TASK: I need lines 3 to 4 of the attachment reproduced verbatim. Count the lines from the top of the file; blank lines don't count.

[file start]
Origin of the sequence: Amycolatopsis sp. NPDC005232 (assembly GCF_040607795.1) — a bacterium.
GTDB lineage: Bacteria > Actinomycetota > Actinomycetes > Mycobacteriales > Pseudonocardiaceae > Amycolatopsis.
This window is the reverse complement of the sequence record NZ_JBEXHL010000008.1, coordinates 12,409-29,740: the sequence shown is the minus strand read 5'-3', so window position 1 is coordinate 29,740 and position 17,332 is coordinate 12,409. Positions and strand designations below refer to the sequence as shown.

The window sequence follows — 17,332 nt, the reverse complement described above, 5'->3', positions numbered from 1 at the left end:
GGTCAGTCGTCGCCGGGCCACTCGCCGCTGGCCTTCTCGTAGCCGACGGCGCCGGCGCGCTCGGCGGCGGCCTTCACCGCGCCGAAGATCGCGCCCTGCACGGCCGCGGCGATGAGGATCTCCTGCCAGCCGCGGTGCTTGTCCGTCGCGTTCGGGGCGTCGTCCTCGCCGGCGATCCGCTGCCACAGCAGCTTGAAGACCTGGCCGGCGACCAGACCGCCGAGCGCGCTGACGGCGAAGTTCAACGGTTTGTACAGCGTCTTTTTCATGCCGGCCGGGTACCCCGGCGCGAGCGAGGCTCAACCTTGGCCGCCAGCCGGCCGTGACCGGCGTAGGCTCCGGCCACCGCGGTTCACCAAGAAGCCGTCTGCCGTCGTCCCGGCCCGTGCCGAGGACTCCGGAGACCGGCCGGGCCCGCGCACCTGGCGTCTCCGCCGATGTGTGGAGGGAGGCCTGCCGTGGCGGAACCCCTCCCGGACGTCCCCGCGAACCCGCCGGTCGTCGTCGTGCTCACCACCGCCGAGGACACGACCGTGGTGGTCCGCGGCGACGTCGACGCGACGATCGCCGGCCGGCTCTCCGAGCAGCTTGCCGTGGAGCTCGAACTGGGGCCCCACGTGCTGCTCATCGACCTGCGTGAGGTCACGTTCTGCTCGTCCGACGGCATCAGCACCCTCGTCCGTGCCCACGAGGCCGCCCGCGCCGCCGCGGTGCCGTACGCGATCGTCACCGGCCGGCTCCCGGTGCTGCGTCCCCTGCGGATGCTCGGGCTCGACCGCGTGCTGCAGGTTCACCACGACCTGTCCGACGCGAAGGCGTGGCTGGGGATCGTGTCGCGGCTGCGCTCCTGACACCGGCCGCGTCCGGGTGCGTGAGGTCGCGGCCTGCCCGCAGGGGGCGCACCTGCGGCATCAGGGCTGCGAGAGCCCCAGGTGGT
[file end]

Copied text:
This window is the reverse complement of the sequence record NZ_JBEXHL010000008.1, coordinates 12,409-29,740: the sequence shown is the minus strand read 5'-3', so window position 1 is coordinate 29,740 and position 17,332 is coordinate 12,409. Positions and strand designations below refer to the sequence as shown.

The window sequence follows — 17,332 nt, the reverse complement described above, 5'->3', positions numbered from 1 at the left end: